What about the current double dippers at APD? There are about 70 APD officers that fall into this category. Suspending their pensions would mean building a new calculation. They would stay in the positions they currently hold, but would it be smart to stop double dipping to recalculate their pension? That will depend upon their current financial outlook. If they have bills based upon double dipping, then they might not be able to stop their pension check. Talking to a financial planner would be the appropriate course of action for them.

The worse thing they can do is to get advice from other officers, as many times the information is wrong and not based upon all the facts of their unique situation. Get your advice from a financial professional before you make this decision.

Hopefully, Chief Geier has directed APD Recruiting to send letters to ALL officers throughout New Mexico who have retired in the last couple years. A retired officer certification stays current for two years after retirement. Tapping into retired NMSP, BCSO, Santa Fe PD, Las Cruces PD, etc could quickly increase the number of veteran officers at APD, while continuing to hire new officers.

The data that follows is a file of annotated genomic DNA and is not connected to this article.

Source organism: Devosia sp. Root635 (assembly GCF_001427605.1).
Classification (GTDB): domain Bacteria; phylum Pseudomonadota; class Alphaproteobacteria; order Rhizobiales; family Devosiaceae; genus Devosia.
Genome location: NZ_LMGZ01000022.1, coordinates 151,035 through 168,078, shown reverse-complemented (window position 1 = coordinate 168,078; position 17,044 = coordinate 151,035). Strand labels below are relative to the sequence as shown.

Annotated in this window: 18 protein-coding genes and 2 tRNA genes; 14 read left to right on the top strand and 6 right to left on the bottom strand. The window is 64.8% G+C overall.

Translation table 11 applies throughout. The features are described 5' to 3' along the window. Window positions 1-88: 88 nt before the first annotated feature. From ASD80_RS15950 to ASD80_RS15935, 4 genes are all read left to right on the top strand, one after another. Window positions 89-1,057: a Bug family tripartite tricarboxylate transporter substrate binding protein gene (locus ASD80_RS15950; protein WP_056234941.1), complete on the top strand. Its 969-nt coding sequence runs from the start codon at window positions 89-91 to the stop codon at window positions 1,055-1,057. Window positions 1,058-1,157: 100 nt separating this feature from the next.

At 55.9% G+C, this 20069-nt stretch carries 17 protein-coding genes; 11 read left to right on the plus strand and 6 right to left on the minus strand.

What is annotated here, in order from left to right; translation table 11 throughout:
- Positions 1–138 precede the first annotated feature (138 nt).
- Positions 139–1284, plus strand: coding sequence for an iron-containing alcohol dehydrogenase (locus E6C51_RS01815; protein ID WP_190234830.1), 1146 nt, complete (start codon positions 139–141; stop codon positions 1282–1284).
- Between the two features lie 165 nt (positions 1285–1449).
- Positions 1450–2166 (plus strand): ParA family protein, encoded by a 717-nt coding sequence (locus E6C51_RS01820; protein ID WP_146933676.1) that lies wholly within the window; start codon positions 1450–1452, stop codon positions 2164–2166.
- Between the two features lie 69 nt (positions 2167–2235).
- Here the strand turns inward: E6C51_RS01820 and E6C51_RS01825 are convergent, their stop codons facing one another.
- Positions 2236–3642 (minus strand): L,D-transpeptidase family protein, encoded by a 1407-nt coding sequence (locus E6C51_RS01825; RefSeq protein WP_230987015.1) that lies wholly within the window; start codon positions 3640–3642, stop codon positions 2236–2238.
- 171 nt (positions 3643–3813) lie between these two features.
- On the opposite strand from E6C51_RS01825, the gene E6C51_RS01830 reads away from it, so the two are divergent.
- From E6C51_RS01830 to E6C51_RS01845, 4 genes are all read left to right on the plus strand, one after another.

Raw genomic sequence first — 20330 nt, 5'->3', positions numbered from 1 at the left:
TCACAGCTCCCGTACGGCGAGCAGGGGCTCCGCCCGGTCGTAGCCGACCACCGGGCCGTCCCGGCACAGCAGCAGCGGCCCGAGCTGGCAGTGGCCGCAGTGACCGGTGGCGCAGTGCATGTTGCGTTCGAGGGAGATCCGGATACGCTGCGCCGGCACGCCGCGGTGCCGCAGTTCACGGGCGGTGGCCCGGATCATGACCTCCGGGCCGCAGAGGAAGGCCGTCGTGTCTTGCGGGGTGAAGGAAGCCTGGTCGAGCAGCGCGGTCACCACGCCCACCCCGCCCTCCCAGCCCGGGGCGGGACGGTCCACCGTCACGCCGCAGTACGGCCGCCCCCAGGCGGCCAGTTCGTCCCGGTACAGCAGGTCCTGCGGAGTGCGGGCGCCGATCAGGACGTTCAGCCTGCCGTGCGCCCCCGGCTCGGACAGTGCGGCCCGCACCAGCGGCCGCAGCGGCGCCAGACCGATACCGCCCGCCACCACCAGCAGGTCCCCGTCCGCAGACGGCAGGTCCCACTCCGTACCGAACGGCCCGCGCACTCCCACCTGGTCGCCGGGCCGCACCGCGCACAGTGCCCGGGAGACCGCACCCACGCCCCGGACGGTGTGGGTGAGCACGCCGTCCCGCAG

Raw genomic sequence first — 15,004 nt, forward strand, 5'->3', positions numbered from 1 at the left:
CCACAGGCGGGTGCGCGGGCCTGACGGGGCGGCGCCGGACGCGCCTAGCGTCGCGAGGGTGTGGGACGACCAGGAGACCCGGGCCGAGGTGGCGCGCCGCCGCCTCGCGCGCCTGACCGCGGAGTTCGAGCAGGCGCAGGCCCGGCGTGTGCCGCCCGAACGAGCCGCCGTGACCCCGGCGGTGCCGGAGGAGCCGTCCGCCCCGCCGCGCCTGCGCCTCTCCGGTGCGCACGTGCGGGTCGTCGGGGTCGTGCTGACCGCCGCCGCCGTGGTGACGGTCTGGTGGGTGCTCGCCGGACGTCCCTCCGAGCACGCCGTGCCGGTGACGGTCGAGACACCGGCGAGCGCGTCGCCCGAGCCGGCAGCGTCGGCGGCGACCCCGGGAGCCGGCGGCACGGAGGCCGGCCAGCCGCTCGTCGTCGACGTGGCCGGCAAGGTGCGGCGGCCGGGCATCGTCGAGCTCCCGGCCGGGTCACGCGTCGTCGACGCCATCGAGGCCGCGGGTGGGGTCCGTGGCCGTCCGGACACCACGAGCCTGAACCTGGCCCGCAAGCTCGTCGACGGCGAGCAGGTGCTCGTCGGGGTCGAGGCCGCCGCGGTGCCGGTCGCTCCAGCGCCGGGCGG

APD has a real opportunity to grow the department with good, seasoned police officers. APD must take advantage of this with a recruiting campaign to reach out to the hundreds of officers, statewide, who have retired in the last couple years. That campaign needs to start NOW!

If APD grows the force over 900 by the end of 2018, Geier and Keller deserve all the praise. If APD continues to languish below 900 officers, well, somebody probably needs to be fired. If I were Chief Geier I would be getting my best people on this recruiting campaign immediately. Don’t wait for these officers to come you, go out and get them! Put an ad in the PERA La Voz newsletter. Get a list of retired officers! The opportunity is now, don’t waste it.

Would I come back? The answer is no. I retired in 2003 and even though I think I am still in good shape, my eyes and ears tell me I am not as sharp as I once was. I have substantial hearing loss and I don’t think younger officers would appreciate me always asking, “What did they say?”

Officers who suspend their pensions to come to APD will start with high pay, but low seniority. That means graveyard shift and like sleeping at night. As I get older, I need all the beauty sleep I can get.

I hope this helps retired officers in their decision making. If you have other questions contact APD Recruiting (505 343 5040 or at www.apdonline.com)